Refer patients with suicidal intention to a specialist. Regional variation in mental health specialist availability ultimately may determine referral and consultation patterns. There is growing evidence that collaborative care models, with a team led by the PCP and including mental health professionals, such as psychiatry and case management, leads to efficient and effective care for more complex, higher-risk patients. Telemedicine consultation also has shown evidence of efficacy and can assist in bringing specialty care to previously underserved communities. Regardless of the manner of delivery, it is useful for the PCP to have a strong working relationship with professionals in the mental health community. In addition, providing patients with information about local support groups and services, such as suicide hotlines, provides an additional safety net for this population.40,41
Recent studies confirm the high comorbidity of substance abuse and personality disorder. Estimates are that between 65% and 90% of patients treated for substance abuse have a personality disorder. In general, there is a higher likelihood of alcohol abuse in patients with Cluster C disorders and of illegal substances in patients with Cluster B disorders (perhaps in part caused by prominent impulsivity in Cluster B). Notably, about 66% of patients with borderline personality disorder meet criteria for a substance use disorder.42,43
Although research efforts regarding these associations continue, it remains critical to evaluate patients with personality disorders for co-occurring substance use and to refer them to appropriate treatment. Interestingly, many patients with personality disorders report using substances to help with intense and uncomfortable emotions. Tolerating this type of discomfort and identifying healthy coping skills is a key component of DBT. Integrating substance use treatment with DBT or similar therapies often is the most efficient treatment strategy.42-44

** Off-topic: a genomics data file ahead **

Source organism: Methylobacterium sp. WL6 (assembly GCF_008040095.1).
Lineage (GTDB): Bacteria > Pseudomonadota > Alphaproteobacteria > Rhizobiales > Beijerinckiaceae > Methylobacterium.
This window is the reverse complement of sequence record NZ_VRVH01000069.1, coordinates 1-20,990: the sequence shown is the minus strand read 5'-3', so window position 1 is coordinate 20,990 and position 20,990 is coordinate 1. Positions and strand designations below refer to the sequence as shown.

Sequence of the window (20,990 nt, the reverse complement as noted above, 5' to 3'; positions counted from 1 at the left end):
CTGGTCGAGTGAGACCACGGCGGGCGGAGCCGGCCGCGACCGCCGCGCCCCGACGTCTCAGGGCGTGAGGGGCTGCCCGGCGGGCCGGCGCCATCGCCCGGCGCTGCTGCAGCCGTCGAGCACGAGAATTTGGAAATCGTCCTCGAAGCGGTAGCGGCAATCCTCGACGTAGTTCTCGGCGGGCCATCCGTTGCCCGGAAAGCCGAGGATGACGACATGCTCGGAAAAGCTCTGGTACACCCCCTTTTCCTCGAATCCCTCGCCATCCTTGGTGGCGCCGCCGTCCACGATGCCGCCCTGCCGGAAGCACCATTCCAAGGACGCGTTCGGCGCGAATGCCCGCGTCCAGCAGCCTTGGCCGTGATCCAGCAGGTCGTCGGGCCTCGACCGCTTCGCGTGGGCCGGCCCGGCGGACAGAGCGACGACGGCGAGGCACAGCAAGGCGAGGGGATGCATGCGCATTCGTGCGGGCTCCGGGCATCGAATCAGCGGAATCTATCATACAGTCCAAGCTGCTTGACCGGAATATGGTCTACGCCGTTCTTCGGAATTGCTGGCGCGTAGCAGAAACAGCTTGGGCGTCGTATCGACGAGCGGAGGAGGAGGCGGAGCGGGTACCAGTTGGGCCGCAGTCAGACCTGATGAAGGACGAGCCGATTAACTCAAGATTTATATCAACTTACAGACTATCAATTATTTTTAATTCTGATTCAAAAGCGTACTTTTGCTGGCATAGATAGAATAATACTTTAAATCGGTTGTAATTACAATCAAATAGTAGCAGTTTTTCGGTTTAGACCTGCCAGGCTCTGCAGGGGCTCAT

Approach in the Primary Care Office
Cluster A Personality Disorders: Eccentric/Odd
Cluster A personality disorders include paranoid personality disorder, schizotypal personality disorder, and schizoid personality disorder.
M., the last patient of the day, presents to establish care. He is a 45-year-old divorced male, working nights as a custodian. The PCP is running about 10 minutes late, and the front desk staff pulls the provider aside to note, “This patient seems very anxious, pacing and asking how much longer he will have to wait.” He comes into the office, refuses the offer of a chair, looks away, and says, “Are you always this late? Everyone in the waiting area was looking at me.” Not waiting for a response, he continues, “I don’t need a doctor. I haven’t seen one for years and I’m fine. But since my divorce, I’m living with my sister, and she’s making me see you.”
M. is demonstrating behavior that is pushing the boundaries of accepted social norms, seems excessively anxious, and is hinting at functional impairment (a recent divorce and his sister says he needs to see a medical provider). At this early stage in the provider-patient relationship, there is little merit in worrying about a specific DSM-5 personality diagnosis. However, recognizing that there is a potential disruption in care and that the disruption could stem from a personality impairment help guide the provider response.
1. Validate/acknowledge. To evaluate the situation further, the first step is to validate the patient’s feelings. A simple statement, such as, “I can see that it was difficult for you to wait in the waiting area, especially when you don’t really want to be here,” may help break down some of the initial defensive barriers and allow M. to feel understood. As mentioned previously, validation of feelings is an important component of DBT, the type of cognitive behavioral therapy that is helpful in the treatment of some of the personality disorders.